Though exemplary embodiments of the present invention are described with respect to rail vehicles, or railway transportation systems, specifically trains and locomotives having diesel engines, exemplary embodiments of the invention are also applicable for other uses, such as but not limited to off-highway vehicles, marine vessels, stationary units, and, agricultural vehicles, transport buses, each which may use at least one diesel engine, or diesel internal combustion engine. Towards this end, when discussing a specified mission, this includes a task or requirement to be performed by the powered system.

Therefore, with respect to railway, marine, transport vehicles, agricultural vehicles, or off-highway vehicle applications this may refer to the movement of the system from a present location to a destination. In the case of stationary applications, such as but not limited to a stationary power generating station or network of power generating stations, a specified mission may refer to an amount of wattage (e.g., MW/hr) or other parameter or requirement to be satisfied by the diesel powered system. Likewise, operating conditions of the diesel-fueled power generating unit may include one or more of speed, load, fueling value, timing, etc. Furthermore, though diesel powered systems are disclosed, those skilled in the art will readily recognize that embodiments of the invention may also be utilized with non-diesel powered systems, such as but not limited to natural gas powered systems, bio-diesel powered systems, etc.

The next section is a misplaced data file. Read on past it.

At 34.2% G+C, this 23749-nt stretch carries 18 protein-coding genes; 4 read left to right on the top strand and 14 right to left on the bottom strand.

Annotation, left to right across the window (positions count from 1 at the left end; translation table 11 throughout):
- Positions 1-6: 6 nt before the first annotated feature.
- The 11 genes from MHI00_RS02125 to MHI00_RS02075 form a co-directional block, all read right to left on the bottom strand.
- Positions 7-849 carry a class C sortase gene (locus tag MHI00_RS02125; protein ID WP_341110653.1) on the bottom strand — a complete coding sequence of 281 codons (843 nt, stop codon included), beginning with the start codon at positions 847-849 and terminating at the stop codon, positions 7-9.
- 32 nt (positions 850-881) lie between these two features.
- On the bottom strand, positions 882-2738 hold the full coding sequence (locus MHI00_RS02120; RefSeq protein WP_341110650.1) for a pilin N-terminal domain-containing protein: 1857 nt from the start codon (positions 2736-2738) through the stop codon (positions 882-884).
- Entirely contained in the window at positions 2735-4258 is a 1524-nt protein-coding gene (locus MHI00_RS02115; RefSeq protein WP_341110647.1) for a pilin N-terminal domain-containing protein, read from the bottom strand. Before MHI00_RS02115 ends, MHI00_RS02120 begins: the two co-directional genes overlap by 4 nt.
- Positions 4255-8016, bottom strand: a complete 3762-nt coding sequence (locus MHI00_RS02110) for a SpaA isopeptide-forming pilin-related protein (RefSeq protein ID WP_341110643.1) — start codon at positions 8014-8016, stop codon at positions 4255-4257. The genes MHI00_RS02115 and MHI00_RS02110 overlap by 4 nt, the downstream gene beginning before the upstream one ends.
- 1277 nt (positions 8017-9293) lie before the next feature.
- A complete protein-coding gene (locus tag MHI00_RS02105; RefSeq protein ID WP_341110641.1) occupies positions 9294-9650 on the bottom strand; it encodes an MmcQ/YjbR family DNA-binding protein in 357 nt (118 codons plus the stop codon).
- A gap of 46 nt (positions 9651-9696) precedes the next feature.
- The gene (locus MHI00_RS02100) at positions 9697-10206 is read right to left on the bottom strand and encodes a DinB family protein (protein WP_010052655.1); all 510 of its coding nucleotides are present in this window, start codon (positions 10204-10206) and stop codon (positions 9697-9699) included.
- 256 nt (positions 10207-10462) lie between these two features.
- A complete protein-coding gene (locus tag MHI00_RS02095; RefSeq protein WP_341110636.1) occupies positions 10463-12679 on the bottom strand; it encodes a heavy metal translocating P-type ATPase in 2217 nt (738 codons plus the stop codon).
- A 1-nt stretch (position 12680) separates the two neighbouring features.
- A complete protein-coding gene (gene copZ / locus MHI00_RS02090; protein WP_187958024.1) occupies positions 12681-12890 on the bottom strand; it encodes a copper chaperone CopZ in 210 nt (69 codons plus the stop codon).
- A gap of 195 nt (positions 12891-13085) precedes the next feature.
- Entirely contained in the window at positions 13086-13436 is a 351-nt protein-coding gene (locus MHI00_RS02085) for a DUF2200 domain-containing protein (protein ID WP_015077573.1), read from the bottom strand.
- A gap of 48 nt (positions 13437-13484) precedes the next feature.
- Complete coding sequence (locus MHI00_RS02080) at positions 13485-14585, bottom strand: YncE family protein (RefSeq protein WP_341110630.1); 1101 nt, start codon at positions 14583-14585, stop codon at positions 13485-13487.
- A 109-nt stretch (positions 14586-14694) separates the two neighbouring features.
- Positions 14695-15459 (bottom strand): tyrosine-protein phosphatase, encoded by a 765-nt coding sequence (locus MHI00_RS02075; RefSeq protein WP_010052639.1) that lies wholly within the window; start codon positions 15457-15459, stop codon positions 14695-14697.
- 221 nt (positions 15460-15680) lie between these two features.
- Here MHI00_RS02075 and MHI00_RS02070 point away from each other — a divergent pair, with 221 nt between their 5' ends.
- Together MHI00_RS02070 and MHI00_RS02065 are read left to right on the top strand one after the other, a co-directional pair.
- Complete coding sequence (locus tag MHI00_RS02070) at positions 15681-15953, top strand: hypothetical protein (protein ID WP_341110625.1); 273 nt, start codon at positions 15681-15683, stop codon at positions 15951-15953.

Furthermore, as disclosed herein such non-diesel powered systems, as well as diesel powered systems, may include multiple engines, other power sources, and/or additional power sources, such as, but not limited to, battery sources, voltage sources (such as but not limited to capacitors), chemical sources, pressure based sources (such as but not limited to spring and/or hydraulic expansion), current sources (such as but not limited to inductors), inertial sources (such as but not limited to flywheel devices), gravitational-based power sources, and/or thermal-based power sources.